Shifting the Cost of Closing Open and Expired Permits

I typically advise my clients that are acting as buyers in a real estate transaction that they should add in Section 20 of the Far Bar “As Is” form contract that Seller shall be responsible for closing out any open or expired permits prior to Closing at its sole cost and expense.” The reason for this legal advice is to protect the buyer from becoming responsible for the potentially expensive cost of settling such matters after becoming the owner of the property. Section 21(c)of the Far Bar “As Is” form states that if a buyer’s inspection of the property identifies open or needed building permits, then the seller shall deliver all plans or documents relating to the improvement to the buyer and shall cooperate in good faith with buyer’s efforts to obtain estimates of repairs or other work necessary to resolve such permit issues. The cooperation includes seller’s execution of authorizations and consents for the estimates needed to close out the permit, but the provision specifically states “but in fulfilling such obligation, Seller shall not be required to expend, or become obligated to expend, any money.” By adding the language above to the contract the risk (and the potential cost) is shifted from the buyer to the seller.

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Leasing in a mixed use property

Mixed use projects have become increasingly popular in down town redevelopments. Leasing transactions in mixed use projects can be challenging if the lease form that is proposed was designed for a different type of use, for instance an office lease form offered for a retail use. Agents involved in such transactions should be aware of the issues that arise when the lease form is not appropriate for the intended tenancy.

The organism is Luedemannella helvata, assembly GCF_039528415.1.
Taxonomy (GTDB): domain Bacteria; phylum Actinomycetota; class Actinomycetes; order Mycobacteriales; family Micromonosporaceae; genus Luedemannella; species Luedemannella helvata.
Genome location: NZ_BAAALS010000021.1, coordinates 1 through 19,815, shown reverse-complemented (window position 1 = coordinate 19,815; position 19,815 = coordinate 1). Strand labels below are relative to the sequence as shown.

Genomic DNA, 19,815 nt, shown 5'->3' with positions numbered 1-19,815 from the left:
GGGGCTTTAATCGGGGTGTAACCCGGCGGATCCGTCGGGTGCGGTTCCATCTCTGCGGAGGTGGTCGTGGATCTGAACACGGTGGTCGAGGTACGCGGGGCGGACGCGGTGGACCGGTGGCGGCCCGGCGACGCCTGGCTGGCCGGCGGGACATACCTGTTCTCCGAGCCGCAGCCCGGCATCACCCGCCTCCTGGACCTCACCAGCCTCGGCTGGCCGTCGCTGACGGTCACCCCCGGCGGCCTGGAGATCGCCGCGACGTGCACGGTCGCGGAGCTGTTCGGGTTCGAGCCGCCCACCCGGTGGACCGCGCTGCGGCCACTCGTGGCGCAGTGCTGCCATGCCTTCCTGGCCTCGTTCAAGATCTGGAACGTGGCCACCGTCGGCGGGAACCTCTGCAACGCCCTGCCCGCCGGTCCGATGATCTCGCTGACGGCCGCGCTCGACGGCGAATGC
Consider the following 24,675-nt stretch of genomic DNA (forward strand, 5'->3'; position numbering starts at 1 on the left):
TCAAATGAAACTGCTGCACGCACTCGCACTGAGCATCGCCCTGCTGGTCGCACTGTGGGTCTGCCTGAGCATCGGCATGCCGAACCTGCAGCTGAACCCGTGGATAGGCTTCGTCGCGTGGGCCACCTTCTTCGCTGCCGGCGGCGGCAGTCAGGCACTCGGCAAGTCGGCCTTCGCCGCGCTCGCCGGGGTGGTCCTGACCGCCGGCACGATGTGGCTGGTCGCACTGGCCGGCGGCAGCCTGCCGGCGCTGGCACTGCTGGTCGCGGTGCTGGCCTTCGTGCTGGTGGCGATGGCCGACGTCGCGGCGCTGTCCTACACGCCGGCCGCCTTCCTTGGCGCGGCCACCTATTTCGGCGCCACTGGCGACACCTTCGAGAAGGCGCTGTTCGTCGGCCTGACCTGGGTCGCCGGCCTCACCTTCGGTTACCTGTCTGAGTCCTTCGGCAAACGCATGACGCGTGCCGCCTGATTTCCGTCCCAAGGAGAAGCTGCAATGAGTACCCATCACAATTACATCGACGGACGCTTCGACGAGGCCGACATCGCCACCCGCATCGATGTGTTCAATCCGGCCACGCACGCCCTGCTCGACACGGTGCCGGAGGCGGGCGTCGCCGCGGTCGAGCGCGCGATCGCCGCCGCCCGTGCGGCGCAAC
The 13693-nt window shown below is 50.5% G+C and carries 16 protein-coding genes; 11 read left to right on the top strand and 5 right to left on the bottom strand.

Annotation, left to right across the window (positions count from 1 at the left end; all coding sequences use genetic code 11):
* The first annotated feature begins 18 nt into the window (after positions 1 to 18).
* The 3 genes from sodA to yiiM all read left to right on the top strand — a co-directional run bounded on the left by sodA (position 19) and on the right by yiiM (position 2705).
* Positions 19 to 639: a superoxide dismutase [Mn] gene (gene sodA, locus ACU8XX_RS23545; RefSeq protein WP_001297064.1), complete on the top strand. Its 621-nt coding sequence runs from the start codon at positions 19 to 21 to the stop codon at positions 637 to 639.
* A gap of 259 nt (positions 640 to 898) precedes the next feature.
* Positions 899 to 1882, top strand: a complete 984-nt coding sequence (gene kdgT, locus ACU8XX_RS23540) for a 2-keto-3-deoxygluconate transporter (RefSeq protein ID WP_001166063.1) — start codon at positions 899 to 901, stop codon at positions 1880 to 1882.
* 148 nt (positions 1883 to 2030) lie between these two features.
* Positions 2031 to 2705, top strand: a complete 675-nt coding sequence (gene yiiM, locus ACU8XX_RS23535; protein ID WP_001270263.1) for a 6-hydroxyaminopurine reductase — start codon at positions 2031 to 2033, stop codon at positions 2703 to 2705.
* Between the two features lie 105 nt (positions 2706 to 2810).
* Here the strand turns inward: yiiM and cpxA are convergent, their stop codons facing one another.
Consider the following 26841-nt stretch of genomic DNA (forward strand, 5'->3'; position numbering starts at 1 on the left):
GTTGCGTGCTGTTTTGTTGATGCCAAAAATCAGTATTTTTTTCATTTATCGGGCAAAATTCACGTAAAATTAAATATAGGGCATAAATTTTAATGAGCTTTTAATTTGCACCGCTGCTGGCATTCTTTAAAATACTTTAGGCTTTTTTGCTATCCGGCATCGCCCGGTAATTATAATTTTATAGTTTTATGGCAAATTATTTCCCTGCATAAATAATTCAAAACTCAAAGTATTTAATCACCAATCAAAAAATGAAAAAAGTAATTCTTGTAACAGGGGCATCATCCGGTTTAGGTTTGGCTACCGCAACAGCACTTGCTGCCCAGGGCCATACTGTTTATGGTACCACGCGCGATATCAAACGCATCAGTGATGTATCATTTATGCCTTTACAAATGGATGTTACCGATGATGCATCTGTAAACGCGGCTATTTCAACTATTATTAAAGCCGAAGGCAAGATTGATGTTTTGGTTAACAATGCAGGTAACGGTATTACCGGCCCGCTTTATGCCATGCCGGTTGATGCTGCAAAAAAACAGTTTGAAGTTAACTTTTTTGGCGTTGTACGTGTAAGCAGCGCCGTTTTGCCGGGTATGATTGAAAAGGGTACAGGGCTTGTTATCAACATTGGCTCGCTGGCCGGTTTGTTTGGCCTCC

Start by looking for inconsistencies in the “permitted use” clause of the lease. For instance, a check cashing business may be specifically prohibited in an office lease, but the proposed retail tenant on the ground floor may offer check cashing as an incidental service to its customers. Additionally, limitations on hours of operation may conflict and should be analyzed in the context of the use that is contemplated. Retailers often operate on weekends when office businesses are closed. Make sure that the use restrictions in the building or project do not conflict with the tenant’s intended business.Operating expense pass-throughs warrant specific attention. Operating expenses that apply in office buildings are different than those that apply to retail properties. Common areas in office buildings often include lobbies, hallways, bathrooms, elevators and stairways. Retail tenants on the ground floor of an office building may not use any of these common areas, but if these areas are included as part of the CAM charges then the tenant may be subject to paying a share of these charges unless the lease is modified accordingly. Expenses for items such as janitorial services, elevator maintenance, and utility charges may also be inappropriate.

Additionally, limits on annual increases in operating expenses are handled differently in office and retail leases. Retail leases tend to distinguish between controllable and non controllable expenses and tend to place caps on the annual increase of controllable expenses (everything but property taxes, insurance and utilities). Office leases calculate provide a base rate per square foot for all expenses passed through to the tenant and the tenant pays annual increase over the base amount. Reconciling these two different calculations can be challenging if the landlord does not have the accounting systems in place to accommodate it. With creativity, however, a workable leasing solution can be negotiated.Parking is another important clause to look at. Retail users rely on the ability of customers to visit their business and prefer to have parking within short distances from their store. The access to and from office parking garages should be considered within this context.

The rules and regulations in office buildings also vary significantly from those in a retail center. For instance, office tenants generally do not have the right to advertise their business on the exterior façade of the building. A retailer, however, relies on such signage to inform customers of their presence to generate foot traffic so the applicable lease provision may need to be modified.